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FAITH & FAMILY — Local churches prepare for Holy Week, return to in-person services

Accommodations made by local churches are allowing congregations a chance to take part in Holy Week services in person or via live stream.

The days leading up to Easter Sunday are traditionally considered Holy Week by members of different denominations, including Catholics and Methodists, among others.

For Our Lady of Guadalupe Catholic Church and United Methodist Temple, both in Port Arthur, church members can take part in Holy Week worship services in person and through Facebook or live stream.

The Rev. Urbano Saenz stands near a display at Our Lady of Guadalupe Catholic Church. (Mary Meaux/The News)

The Rev. Urbano Saenz with Our Lady of Guadalupe Catholic Church said in-person worship requires a mask and social distancing inside the church, something he expects to see continue at least until the summer.

If the church becomes full, parishioners can go to the church hall, where a screen is set up for social distancing. Plus there is live stream via

To prepare spiritually for Holy Week, Saenz and other priests in the diocese attend a Chrism Mass at St. Anthony Cathedral Basilica in Beaumont, which is officiated by Bishop David Toups, as well as confession.

Holy Week services for Our Lady of Guadalupe Catholic Church

  • Holy Thursday, 6:30 p.m. Mass followed by adoration of the Blessed Sacrament and Holy Hour
  • Good Friday, 10 a.m. individual reflection: Adoration of the Blessed Sacrament, Stations of the Cross; Confessions from 10 a.m. to noon; Celebration of the Passion of the Lord with Holy Communion, 3 p.m.;
  • Holy Saturday, 8 p.m., solemn celebration of the resurrection of the Lord; Easter proclamation; Adult Communion/Confirmations
  • Easter Sunday, bilingual Mass at 9 and 11 a.m. No 5 p.m. Mass on Easter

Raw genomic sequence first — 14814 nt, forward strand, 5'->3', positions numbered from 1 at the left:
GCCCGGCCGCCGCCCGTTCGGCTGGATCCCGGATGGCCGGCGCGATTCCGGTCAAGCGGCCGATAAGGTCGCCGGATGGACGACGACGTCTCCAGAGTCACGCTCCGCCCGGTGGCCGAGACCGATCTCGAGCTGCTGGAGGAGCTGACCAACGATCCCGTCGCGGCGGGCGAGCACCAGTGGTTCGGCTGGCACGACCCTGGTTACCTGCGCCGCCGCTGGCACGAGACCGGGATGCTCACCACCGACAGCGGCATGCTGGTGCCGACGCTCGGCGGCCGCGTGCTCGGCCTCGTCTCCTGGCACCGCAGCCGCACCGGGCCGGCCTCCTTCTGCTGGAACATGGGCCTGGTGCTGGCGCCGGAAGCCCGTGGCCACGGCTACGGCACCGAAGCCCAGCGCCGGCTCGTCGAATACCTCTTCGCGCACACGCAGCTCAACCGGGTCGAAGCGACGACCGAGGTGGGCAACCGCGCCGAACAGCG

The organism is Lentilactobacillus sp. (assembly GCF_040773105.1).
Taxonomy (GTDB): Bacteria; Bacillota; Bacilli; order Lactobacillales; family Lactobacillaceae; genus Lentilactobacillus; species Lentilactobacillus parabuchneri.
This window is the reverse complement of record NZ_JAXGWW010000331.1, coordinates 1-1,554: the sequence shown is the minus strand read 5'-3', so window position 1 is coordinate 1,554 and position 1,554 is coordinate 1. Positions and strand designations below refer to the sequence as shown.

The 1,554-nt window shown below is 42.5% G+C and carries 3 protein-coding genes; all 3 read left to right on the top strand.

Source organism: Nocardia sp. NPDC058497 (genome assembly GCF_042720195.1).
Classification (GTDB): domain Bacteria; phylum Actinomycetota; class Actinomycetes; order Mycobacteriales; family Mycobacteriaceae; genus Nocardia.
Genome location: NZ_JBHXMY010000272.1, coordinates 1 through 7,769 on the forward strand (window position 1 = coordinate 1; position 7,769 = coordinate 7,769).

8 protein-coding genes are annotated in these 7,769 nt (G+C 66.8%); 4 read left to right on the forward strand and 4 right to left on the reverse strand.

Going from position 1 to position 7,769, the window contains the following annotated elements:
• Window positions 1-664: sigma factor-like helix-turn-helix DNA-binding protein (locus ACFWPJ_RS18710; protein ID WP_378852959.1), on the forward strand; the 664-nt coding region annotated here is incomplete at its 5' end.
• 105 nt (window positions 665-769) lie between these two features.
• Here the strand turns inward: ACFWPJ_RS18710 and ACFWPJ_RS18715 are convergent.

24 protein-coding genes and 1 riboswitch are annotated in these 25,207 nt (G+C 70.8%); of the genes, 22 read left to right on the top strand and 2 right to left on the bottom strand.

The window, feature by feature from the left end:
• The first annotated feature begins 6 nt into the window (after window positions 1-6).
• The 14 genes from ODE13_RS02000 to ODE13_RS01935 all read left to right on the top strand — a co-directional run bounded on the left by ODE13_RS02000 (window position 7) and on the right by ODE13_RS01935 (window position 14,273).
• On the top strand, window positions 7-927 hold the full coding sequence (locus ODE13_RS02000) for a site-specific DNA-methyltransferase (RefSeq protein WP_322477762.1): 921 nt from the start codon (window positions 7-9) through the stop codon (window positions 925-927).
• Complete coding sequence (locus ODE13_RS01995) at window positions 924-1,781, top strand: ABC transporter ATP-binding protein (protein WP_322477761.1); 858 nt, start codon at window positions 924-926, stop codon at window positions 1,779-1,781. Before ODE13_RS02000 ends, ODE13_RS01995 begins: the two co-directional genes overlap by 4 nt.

A wooden cross lay near the front of United Methodist Temple for congregants to write down prayer requests, sins, thanks and praises and nail to the cross. (Courtesy photo)

The Rev. Phil Chamberlin, lead pastor at United Methodist Temple, has the hybrid of in-person and virtual worship, something necessary in the current times.

The church never shut down during COVID but made modifications when members couldn’t meet in person.

There was drive-in worship where people would sit in their cars and listen to the service on the radio in the front parking lot. This was done for months until people were allowed back inside churches.

“We had to rethink everything we do, rethink how we do ministry in this age of pandemic,” Chamberlin said. “Nobody trains you in ministry or the seminary in what to do in the middle of a plague. There’s no playbook for that. We had to rewrite the playbook and ask God for ideas.”

The ministry evolved. When people needed food, the church responded. When school came back in session and children needed shoes, the church responded with “Soles for Souls,” he said.

Holy week services for United Methodist Temple:

  • Wednesday, 5:30 t 6:30 p.m., prayer. People can receive communion, pray and leave at will.
  • Friday, the pastor will upload a video to The Temple SETX on Facebook in which he will speak of the crucifixion of Jesus.
  • Saturday at 9 a.m. will be a large outdoor community event with pancake breakfast, egg hunt, pictures with the bunny, petting zoo, cotton candy and more.
  • Sunday, there will be contemporary services at 8:45 (socially distanced) and 10 a.m. (no mask required) and a traditional service at 11:15 a.m. Chamberlin will be preaching on all things new, he said.

Chamberlin and the congregation have been preparing spiritually for Holy Week and the death and resurrection of Jesus.

“We have been talking throughout Lent of how Jesus came to reverse the damage Adam’s sin caused. We focused a lot on that. For me, personally, I’ve been really looking at how the resurrection changes everything. The death took care of the past and the resurrection takes care of the future,” he said.

Symbolism of Christ’s death and sacrifice can be seen outside the church where a wooden cross lay near the front of the building and individuals are welcome to write down prayer requests, sins, thanks and praises.

Chamberlin said there is a hammer and other supplies next to the cross for those who want to take part.


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